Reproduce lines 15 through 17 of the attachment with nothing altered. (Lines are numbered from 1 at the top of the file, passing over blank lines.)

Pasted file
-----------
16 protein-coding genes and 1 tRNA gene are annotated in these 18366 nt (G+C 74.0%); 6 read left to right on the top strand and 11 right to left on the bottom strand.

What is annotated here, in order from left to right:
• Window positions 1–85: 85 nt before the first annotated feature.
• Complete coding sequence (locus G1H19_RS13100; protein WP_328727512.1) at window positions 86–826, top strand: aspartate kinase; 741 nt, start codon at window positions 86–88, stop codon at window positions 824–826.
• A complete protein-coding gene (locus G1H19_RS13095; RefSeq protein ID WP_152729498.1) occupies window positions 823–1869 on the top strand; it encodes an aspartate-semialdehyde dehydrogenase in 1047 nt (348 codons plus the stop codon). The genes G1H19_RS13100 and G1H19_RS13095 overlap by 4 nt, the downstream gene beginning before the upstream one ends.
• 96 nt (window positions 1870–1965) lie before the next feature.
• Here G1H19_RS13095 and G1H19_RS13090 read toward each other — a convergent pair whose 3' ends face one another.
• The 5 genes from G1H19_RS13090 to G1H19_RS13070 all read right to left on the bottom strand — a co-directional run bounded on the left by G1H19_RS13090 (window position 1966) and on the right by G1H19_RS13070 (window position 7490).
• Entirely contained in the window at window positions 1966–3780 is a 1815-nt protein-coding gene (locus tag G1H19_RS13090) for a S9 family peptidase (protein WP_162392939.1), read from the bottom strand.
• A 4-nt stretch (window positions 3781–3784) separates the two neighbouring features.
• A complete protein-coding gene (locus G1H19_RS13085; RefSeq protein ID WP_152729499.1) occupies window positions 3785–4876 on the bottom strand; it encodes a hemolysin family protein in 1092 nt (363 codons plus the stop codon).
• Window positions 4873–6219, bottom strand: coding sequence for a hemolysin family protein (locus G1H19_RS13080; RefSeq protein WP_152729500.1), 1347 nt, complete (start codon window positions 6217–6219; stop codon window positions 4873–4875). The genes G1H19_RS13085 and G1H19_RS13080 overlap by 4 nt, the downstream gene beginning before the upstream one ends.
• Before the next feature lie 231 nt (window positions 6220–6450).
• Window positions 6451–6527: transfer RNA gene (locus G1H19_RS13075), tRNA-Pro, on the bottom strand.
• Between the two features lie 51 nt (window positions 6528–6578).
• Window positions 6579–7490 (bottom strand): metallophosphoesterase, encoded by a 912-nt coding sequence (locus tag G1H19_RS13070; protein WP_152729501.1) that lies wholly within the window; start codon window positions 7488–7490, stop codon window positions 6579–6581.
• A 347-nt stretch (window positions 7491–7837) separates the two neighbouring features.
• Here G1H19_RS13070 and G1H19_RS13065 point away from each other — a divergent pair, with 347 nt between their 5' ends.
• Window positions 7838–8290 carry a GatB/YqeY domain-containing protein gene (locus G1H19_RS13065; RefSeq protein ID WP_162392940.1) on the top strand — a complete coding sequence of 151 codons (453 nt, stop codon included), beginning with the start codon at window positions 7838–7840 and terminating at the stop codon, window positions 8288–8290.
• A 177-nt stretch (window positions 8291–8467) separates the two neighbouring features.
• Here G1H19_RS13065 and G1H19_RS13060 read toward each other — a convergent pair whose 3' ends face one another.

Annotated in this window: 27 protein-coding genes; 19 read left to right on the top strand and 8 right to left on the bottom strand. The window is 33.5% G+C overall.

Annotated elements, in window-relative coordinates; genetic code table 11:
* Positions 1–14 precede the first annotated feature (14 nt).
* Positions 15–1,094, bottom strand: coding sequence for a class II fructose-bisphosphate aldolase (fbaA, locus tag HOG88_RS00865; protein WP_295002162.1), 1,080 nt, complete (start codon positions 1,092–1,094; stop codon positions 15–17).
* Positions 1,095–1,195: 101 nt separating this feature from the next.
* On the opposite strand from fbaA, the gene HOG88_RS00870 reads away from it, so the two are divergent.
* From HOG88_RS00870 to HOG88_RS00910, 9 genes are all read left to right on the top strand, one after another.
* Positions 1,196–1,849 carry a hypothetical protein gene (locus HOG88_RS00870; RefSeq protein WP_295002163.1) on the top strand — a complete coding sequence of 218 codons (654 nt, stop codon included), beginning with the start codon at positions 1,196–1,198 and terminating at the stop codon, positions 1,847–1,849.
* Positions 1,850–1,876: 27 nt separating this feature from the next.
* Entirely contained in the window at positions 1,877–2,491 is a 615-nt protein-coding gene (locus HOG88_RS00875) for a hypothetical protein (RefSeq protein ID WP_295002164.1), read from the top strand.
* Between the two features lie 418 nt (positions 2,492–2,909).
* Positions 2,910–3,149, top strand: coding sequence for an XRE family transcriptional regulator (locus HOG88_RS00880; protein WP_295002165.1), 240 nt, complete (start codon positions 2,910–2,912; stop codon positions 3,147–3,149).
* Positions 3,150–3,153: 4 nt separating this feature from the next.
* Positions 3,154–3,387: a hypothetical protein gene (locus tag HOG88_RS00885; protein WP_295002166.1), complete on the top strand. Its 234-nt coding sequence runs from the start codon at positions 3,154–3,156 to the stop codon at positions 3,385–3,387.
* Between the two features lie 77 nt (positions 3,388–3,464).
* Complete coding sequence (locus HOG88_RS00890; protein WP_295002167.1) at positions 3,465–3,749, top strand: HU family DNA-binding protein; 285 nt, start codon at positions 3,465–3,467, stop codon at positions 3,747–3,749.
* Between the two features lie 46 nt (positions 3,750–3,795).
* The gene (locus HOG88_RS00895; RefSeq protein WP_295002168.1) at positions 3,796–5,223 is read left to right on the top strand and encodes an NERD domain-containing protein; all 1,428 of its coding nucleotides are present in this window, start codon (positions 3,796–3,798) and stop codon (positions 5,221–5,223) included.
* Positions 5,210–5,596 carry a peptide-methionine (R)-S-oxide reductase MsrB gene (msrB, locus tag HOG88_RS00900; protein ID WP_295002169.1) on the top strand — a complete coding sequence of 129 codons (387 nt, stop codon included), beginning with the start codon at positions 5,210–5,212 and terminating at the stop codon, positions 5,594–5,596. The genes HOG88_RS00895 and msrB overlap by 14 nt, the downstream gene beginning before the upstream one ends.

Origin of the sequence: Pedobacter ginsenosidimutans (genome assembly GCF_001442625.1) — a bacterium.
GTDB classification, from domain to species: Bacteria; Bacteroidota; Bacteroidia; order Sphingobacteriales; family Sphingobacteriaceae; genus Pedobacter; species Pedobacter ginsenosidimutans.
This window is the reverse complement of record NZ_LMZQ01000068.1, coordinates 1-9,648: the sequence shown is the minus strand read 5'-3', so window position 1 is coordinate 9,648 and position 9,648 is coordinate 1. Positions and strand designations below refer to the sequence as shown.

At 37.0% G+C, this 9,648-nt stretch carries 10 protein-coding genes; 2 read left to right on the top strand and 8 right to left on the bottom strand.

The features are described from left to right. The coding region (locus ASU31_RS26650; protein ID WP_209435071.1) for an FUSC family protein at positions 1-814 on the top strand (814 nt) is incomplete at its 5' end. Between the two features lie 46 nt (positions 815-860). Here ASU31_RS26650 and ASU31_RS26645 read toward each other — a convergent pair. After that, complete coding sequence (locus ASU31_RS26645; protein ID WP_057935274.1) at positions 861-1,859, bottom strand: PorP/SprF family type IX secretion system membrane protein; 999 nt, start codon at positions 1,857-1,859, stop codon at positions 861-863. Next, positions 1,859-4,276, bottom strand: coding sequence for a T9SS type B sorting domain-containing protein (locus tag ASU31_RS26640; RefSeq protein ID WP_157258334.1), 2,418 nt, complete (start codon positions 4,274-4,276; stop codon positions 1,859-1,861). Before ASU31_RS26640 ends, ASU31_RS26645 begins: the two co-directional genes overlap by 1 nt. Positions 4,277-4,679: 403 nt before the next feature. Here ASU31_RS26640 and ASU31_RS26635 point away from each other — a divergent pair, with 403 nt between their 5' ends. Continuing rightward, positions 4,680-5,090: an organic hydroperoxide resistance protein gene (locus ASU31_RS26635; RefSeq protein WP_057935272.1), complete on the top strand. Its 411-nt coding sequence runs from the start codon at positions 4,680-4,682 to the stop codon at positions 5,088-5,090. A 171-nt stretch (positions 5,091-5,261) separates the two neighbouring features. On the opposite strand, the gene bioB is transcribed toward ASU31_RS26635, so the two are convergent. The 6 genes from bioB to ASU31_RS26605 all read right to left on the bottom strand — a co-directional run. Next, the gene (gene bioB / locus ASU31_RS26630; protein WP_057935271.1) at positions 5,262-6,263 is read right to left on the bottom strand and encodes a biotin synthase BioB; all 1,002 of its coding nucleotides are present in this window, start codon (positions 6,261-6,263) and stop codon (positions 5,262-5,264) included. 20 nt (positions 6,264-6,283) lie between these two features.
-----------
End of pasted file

• Between the two features lie 51 nt (window positions 6528–6578).
• Window positions 6579–7490 (bottom strand): metallophosphoesterase, encoded by a 912-nt coding sequence (locus tag G1H19_RS13070; protein WP_152729501.1) that lies wholly within the window; start codon window positions 7488–7490, stop codon window positions 6579–6581.
• A 347-nt stretch (window positions 7491–7837) separates the two neighbouring features.